Sunday, June 9, 2013

Scrap Heaven: A 'Come As You Are' Creativity Game

Scrap Heaven I, 93"x 41". 
My scrap bin - an overstuffed 1960s-era blue cardboard suitcase - is like the Hotel California. I can check out those scraps any time I want. But they almost never leave.

I won't claim that this project will create vacancy in your scrap pile, but you will use up several of your most interesting fragments, and have fun doing it. It will transport you out of your left brain, and deposit you into the shape/color/intuitive right brain zone. It will open the doors to serendipity. Plus, you'll wind up with something that might be described as a "modern" quilt.

The most important rule of this particular exercise is to avoid cutting into the scraps. You can chop off segments so they'll fit into the background. But that's it. Cutting out shapes is cheating! (Or more precisely, it's a different creative exercise.) We want these scraps to arrive on your quilt and be loved just the way they are. Then again, we are in scrap heaven here, so no matter how much you cheat, you are totally and unconditionally forgiven.

1.  Begin by diving into your scrap collection and coming up with (a) an inspiration fabric - maybe a print with abstract  shapes, and (b) scraps that connect to #1 in some way, like shape, color, vibration, etc.

I started with three strips of this fabulous blue/white/red/black print, which I adored and was desperately sorry to be almost out of .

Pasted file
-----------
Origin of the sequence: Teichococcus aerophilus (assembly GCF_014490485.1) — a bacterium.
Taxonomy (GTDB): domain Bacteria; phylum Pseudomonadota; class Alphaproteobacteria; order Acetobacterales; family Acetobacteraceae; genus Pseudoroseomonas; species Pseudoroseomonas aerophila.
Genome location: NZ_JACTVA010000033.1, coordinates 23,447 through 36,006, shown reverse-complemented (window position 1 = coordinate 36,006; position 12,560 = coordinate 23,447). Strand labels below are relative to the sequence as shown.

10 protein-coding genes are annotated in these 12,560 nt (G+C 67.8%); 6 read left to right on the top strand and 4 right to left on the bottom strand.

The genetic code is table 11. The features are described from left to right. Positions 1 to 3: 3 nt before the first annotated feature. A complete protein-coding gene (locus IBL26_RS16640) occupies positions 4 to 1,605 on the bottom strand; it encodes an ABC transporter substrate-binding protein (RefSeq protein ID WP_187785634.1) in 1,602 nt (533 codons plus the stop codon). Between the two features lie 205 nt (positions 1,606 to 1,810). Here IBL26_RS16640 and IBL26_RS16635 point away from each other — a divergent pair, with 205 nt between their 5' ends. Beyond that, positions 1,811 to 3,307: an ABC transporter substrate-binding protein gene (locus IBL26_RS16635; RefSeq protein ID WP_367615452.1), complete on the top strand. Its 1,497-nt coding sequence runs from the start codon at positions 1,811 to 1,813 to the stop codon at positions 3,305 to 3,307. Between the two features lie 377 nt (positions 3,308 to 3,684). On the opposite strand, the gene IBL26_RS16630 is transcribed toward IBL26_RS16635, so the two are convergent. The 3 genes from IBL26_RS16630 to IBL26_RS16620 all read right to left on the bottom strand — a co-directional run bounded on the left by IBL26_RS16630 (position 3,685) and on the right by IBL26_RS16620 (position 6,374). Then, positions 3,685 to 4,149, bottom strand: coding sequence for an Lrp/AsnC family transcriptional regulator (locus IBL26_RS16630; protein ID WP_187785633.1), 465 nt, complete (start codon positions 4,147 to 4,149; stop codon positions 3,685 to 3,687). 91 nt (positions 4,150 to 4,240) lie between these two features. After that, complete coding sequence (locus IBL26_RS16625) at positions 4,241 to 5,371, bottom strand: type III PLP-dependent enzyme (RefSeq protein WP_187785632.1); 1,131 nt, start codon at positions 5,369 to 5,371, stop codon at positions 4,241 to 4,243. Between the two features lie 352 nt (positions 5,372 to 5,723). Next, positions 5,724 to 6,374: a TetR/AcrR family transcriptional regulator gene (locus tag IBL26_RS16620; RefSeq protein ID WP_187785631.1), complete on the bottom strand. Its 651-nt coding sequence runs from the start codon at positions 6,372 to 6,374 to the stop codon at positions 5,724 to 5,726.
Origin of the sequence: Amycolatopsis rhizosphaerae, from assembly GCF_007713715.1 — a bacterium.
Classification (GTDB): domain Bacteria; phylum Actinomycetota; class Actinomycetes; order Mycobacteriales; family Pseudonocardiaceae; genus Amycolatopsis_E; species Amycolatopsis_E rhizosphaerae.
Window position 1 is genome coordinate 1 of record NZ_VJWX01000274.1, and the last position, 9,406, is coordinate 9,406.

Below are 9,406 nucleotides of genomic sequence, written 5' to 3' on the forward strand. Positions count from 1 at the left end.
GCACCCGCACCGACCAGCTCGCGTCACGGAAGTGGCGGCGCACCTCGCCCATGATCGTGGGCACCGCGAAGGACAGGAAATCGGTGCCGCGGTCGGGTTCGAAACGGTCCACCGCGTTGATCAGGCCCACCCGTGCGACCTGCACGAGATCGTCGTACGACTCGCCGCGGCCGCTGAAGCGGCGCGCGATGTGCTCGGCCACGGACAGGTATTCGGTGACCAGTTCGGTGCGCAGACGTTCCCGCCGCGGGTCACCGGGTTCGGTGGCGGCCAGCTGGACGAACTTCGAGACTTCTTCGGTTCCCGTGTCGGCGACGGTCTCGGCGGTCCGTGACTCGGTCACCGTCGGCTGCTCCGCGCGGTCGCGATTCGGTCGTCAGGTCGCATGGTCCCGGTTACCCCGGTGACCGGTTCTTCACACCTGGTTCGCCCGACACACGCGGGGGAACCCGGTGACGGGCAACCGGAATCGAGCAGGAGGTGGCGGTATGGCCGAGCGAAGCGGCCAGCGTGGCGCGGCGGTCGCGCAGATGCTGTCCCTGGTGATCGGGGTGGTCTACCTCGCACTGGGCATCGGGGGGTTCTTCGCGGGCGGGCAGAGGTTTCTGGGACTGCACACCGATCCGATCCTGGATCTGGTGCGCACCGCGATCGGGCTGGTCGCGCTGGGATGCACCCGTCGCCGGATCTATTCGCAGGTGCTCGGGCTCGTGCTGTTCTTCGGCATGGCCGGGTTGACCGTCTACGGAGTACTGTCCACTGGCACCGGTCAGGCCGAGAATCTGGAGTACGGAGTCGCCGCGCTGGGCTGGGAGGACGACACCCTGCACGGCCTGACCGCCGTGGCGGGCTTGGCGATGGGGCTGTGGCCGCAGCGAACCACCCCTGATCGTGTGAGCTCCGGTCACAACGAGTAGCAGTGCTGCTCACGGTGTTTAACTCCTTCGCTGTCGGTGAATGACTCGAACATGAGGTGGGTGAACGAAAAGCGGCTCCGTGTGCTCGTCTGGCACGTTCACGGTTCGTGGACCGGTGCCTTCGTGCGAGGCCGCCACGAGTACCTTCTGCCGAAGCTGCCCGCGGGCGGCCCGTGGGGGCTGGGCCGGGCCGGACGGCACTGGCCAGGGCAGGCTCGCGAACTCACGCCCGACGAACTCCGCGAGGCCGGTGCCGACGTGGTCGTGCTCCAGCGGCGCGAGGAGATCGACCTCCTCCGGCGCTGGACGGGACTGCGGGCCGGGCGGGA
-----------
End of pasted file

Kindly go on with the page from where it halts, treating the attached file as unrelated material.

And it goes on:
Close up: 
(It's Midori, apparently from the 41st century. If any of you time travellers have any more of this, I'd like to buy it from you. Seriously)
It's a gorgeous cotton sateen, with Miro-like abstract irregular shapes, including triangularish white shapes. 

Here's where the serendipity enters. I found I had a lot of scraps with arched triangular pieces missing (cut out during yarmulke-making adventures), as you can see in the red fabric, and the black-and-white fabric below.  The curvy triangles started talking to each other. 

I found other parallels; the blue strip had a red circle; and my black scrap, plus one of my yellow scraps, also had circles cut from them.

2. Once you have a bunch of candidate scraps, press them out with starch or sizing. Stiff is good.

3. Arrange them on a neutral background. I used a piece of very dark grey/light black fabric, full width off the bolt. I made it as long as it needed to be to accommodate my relevant scraps. (which turned out to be a rather overlong  91") Overlap pieces or not - that's your call. Most of my shapes hang in space, with only a tiny bit of overlap where the black shape hits the red one.

4. Using a nice new temporary glue stick, or applique glue, gently adhere each scrap all the way around its edges.

5. When the glue is dry, stitch the shapes down around the edges with invisible thread and/or matching thread, and a wide zigzag. Frayed edges and strands are part of the charm.

6. Sandwich, baste, and quilt as desired. I quilted a double-line wavy grid in grey thread, across everything. (It sort of represents the dark matter of the universe, and/or curved heavenly space.)

The view at the top of this post shows the quilt on the vertical. That's how I designed it. But I also like it on the horizontal: